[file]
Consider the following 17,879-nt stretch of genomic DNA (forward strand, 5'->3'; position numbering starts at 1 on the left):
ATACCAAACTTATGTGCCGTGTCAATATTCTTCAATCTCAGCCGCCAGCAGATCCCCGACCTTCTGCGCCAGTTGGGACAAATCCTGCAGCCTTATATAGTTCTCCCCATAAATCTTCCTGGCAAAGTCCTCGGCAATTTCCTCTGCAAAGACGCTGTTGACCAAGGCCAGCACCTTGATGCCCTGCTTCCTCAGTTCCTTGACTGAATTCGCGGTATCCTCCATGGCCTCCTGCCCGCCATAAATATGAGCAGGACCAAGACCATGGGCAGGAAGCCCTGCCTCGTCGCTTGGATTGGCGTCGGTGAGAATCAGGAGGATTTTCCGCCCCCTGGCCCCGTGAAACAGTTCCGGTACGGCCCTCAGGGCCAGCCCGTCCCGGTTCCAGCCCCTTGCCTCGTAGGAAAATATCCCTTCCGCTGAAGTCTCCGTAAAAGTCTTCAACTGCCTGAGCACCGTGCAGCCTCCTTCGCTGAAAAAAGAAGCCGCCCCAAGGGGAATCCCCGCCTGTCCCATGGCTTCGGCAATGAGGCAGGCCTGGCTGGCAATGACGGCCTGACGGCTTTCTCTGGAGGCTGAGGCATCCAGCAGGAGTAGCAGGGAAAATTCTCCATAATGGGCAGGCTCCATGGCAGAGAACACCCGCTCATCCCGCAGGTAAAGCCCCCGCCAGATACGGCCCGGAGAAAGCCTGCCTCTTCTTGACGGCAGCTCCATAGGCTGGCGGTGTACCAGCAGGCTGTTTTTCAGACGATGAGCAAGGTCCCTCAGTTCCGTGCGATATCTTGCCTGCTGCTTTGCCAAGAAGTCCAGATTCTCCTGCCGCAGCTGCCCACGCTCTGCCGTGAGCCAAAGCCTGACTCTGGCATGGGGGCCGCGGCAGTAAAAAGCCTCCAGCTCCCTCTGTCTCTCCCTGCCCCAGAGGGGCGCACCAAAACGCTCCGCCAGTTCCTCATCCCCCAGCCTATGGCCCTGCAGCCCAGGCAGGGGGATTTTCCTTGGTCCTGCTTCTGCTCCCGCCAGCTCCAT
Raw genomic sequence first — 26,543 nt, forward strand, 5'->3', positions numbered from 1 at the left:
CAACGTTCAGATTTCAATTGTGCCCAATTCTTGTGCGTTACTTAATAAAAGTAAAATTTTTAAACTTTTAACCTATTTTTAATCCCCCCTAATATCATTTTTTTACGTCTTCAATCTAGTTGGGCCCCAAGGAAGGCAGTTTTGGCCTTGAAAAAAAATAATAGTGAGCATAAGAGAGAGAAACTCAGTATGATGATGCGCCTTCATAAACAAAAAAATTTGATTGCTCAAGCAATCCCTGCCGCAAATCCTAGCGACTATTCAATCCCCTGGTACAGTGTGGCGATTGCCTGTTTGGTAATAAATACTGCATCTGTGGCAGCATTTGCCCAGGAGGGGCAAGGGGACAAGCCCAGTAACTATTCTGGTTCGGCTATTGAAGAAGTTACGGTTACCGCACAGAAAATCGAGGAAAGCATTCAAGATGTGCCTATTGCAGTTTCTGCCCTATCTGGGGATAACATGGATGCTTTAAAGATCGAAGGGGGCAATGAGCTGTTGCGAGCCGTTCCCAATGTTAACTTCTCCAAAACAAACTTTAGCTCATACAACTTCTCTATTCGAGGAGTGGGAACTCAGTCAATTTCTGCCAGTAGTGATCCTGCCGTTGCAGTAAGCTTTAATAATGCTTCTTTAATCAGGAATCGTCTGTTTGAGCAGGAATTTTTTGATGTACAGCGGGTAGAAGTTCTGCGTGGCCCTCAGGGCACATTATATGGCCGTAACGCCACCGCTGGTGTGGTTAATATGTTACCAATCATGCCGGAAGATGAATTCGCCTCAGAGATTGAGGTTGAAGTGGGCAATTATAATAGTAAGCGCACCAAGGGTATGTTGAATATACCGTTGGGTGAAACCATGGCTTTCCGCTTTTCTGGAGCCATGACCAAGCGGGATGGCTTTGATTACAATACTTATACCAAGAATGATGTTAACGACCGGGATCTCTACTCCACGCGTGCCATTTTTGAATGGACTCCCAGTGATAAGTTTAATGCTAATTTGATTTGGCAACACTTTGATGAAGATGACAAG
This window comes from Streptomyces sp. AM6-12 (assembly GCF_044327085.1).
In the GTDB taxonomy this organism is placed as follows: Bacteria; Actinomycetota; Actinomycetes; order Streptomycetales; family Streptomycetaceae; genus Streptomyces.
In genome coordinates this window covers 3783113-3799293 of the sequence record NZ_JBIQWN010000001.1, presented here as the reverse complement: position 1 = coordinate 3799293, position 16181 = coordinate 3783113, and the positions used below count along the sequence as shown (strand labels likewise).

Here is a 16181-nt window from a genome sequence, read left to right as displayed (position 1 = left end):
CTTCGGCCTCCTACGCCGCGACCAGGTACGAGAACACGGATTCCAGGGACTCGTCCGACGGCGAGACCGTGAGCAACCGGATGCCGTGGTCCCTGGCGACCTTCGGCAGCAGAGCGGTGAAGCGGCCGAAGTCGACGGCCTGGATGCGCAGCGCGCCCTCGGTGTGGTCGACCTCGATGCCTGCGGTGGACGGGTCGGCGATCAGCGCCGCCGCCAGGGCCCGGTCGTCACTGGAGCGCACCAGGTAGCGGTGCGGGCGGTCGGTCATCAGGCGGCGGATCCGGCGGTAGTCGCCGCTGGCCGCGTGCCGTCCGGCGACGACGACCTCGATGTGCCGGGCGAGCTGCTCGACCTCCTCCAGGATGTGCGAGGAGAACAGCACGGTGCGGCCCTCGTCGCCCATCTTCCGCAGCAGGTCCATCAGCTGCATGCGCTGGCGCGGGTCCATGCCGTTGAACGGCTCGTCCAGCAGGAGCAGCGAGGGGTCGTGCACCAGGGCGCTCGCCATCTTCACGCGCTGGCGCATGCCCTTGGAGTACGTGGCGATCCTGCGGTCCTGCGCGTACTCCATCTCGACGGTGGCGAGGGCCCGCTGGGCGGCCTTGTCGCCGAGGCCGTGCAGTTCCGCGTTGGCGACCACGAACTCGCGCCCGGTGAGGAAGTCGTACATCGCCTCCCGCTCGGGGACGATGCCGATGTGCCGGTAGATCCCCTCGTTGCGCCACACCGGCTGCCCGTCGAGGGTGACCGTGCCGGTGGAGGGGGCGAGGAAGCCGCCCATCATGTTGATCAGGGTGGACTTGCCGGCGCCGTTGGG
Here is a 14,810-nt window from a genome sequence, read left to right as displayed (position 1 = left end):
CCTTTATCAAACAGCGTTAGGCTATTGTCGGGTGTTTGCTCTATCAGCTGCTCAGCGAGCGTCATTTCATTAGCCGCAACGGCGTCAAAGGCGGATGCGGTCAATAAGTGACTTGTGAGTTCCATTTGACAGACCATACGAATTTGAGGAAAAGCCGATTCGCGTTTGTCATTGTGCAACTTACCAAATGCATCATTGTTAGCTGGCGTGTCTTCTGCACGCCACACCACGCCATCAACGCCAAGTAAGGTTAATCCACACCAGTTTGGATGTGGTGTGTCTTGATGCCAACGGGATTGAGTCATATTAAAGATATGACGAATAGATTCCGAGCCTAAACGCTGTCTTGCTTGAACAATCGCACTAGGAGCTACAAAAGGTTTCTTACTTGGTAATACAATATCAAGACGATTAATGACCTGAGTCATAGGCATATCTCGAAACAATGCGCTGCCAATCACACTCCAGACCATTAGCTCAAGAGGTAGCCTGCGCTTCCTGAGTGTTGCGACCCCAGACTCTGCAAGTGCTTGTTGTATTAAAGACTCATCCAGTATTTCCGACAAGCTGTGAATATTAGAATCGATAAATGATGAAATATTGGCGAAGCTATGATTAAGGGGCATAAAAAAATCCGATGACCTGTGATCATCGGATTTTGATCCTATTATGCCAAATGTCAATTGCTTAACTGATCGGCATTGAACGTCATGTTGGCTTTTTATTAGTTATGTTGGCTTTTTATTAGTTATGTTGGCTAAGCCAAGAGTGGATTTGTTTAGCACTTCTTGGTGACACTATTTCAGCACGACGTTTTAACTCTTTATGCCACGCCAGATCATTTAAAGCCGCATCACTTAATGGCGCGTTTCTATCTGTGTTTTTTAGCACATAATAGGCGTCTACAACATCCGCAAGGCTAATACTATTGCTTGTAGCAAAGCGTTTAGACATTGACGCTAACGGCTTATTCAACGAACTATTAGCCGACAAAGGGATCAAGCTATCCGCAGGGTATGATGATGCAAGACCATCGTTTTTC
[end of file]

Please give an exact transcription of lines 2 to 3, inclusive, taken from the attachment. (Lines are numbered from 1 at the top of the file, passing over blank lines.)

ATACCAAACTTATGTGCCGTGTCAATATTCTTCAATCTCAGCCGCCAGCAGATCCCCGACCTTCTGCGCCAGTTGGGACAAATCCTGCAGCCTTATATAGTTCTCCCCATAAATCTTCCTGGCAAAGTCCTCGGCAATTTCCTCTGCAAAGACGCTGTTGACCAAGGCCAGCACCTTGATGCCCTGCTTCCTCAGTTCCTTGACTGAATTCGCGGTATCCTCCATGGCCTCCTGCCCGCCATAAATATGAGCAGGACCAAGACCATGGGCAGGAAGCCCTGCCTCGTCGCTTGGATTGGCGTCGGTGAGAATCAGGAGGATTTTCCGCCCCCTGGCCCCGTGAAACAGTTCCGGTACGGCCCTCAGGGCCAGCCCGTCCCGGTTCCAGCCCCTTGCCTCGTAGGAAAATATCCCTTCCGCTGAAGTCTCCGTAAAAGTCTTCAACTGCCTGAGCACCGTGCAGCCTCCTTCGCTGAAAAAAGAAGCCGCCCCAAGGGGAATCCCCGCCTGTCCCATGGCTTCGGCAATGAGGCAGGCCTGGCTGGCAATGACGGCCTGACGGCTTTCTCTGGAGGCTGAGGCATCCAGCAGGAGTAGCAGGGAAAATTCTCCATAATGGGCAGGCTCCATGGCAGAGAACACCCGCTCATCCCGCAGGTAAAGCCCCCGCCAGATACGGCCCGGAGAAAGCCTGCCTCTTCTTGACGGCAGCTCCATAGGCTGGCGGTGTACCAGCAGGCTGTTTTTCAGACGATGAGCAAGGTCCCTCAGTTCCGTGCGATATCTTGCCTGCTGCTTTGCCAAGAAGTCCAGATTCTCCTGCCGCAGCTGCCCACGCTCTGCCGTGAGCCAAAGCCTGACTCTGGCATGGGGGCCGCGGCAGTAAAAAGCCTCCAGCTCCCTCTGTCTCTCCCTGCCCCAGAGGGGCGCACCAAAACGCTCCGCCAGTTCCTCATCCCCCAGCCTATGGCCCTGCAGCCCAGGCAGGGGGATTTTCCTTGGTCCTGCTTCTGCTCCCGCCAGCTCCAT
Raw genomic sequence first — 26,543 nt, forward strand, 5'->3', positions numbered from 1 at the left: